decrease demands on aged care systems [
12
]. First, to achieve the aim of this research, related work on
energy performance in buildings was critically reviewed and remodeling components associated with
energy efficiency were identified. Second, based on the remodeling components derived from related
work, key factors in the remodeling process for the elderly were investigated. Finally, the framework
for a remodeling process enabling energy efficiency was proposed to support green home upgrades
for the elderly.
Many previous energy-related studies have dealt with quantitative energy savings and
optimization, emphasizing the efficient management of energy. However, this study differs in approach,
considering the link between aging and health of the elderly and green remodeling for energy saving in
housing in light of the socio-demographic changes inherent in an ‘aging society’. This study emphasizes
that energy savings of buildings to maintain a sustainable environment are very important because
the fast-growing cohort of the elderly worldwide comprises the majority of the energy consumers.
In addition, the elderly needs customized remodeling to reflect their health and other needs in the
place in which they live. Since many countries support the cost of remodeling of the houses of the
elderly as a part of welfare policy, it is necessary to induce optimal use of the financial support from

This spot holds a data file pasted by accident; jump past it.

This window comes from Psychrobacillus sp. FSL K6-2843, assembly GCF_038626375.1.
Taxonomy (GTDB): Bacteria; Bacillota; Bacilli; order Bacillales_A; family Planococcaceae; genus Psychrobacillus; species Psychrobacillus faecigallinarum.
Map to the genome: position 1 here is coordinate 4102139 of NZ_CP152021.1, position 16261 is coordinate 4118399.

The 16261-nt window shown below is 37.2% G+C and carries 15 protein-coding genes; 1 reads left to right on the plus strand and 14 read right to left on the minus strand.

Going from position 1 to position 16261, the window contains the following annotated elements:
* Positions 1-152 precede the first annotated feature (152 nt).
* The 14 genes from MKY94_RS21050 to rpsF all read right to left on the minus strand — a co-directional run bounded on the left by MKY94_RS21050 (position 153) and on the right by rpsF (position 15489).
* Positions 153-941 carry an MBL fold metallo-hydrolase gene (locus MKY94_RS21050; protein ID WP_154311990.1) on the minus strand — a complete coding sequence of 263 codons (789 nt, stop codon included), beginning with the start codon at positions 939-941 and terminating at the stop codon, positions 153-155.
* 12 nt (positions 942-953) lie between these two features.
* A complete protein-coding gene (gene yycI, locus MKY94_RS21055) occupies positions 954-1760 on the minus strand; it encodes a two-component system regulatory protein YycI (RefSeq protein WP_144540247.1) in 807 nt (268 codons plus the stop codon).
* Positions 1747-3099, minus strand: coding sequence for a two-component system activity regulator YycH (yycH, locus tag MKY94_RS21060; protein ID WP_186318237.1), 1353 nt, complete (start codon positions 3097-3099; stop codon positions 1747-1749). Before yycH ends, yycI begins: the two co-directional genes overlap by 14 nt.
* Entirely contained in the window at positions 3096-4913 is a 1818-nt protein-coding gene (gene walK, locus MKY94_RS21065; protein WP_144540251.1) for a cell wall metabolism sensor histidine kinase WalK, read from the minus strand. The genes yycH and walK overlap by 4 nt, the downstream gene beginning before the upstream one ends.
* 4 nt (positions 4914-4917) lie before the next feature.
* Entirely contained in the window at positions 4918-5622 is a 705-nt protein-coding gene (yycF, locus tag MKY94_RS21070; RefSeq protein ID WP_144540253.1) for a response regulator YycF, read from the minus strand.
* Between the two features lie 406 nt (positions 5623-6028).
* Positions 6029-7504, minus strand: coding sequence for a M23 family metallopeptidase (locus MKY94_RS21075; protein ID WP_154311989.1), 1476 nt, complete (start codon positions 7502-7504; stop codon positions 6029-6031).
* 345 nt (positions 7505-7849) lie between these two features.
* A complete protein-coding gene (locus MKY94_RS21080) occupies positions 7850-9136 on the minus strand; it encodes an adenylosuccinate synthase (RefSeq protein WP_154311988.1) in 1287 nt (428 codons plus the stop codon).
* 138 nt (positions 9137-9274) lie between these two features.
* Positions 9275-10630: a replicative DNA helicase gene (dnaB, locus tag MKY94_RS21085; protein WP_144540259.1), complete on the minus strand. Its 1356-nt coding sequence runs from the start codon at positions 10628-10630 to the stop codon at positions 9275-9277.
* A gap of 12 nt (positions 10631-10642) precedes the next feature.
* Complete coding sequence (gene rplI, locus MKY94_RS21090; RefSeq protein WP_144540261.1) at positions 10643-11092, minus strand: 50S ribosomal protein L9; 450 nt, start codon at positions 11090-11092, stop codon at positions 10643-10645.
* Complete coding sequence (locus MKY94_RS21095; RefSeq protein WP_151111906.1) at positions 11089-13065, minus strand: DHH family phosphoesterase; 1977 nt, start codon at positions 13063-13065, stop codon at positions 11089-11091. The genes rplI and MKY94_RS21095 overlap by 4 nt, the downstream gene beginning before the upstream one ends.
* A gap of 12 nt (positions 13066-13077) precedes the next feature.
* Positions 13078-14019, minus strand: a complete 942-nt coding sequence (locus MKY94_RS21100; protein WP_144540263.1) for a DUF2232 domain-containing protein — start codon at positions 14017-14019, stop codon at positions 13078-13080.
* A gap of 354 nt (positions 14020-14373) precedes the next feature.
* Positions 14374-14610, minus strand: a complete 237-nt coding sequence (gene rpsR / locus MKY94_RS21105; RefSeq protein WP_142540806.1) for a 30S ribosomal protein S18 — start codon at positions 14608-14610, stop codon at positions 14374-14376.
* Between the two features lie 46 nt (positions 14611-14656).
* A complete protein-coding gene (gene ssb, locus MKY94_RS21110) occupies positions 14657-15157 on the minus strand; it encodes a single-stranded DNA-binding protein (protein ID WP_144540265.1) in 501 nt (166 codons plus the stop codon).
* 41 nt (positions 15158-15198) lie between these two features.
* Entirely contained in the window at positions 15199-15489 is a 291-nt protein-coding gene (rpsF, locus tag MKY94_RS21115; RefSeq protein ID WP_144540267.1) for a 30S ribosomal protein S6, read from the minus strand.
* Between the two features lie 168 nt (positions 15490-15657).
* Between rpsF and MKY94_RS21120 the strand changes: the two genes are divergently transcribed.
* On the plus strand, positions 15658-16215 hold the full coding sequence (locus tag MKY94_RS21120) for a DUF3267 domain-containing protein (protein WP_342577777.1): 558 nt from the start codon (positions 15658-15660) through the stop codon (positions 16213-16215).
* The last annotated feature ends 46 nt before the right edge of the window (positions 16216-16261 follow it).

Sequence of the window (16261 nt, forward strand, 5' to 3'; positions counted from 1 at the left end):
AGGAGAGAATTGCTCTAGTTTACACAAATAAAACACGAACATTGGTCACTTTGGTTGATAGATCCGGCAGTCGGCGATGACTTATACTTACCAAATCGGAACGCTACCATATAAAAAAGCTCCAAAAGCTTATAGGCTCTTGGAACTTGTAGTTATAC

the government for remodeling for energy efficiency. In particular, green building and eco-friendly
architectural planning approaches emphasizing the improvement of energy performance in buildings
are highly needed in the remodeling of aging buildings as one energy saving strategy, because those
approaches can provide a ‘green upgrade’ in energy performance at a reasonable cost. It is expected
that the result of this research will contribute to increasing knowledge in the domain of energies.
Energies 2018,11, 2031 3 of 10
2. Energy Efficiency and Home Remodeling
2.1. Energy Performance in Buildings
Many building environmental assessment schemes, such as LEED (Leadership in Energy and
Environmental Design), BREEAM (Building Research Establishment Environmental Assessment
Method), and CASBEE (Comprehensive Assessment System for Built Environment Efficiency), have
been developed internationally. There is variation among these assessment schemes both in performance
criteria and the organization of certificate systems [
13
]. Table 1summarizes sustainability-related
evaluation items derived from five certificate systems [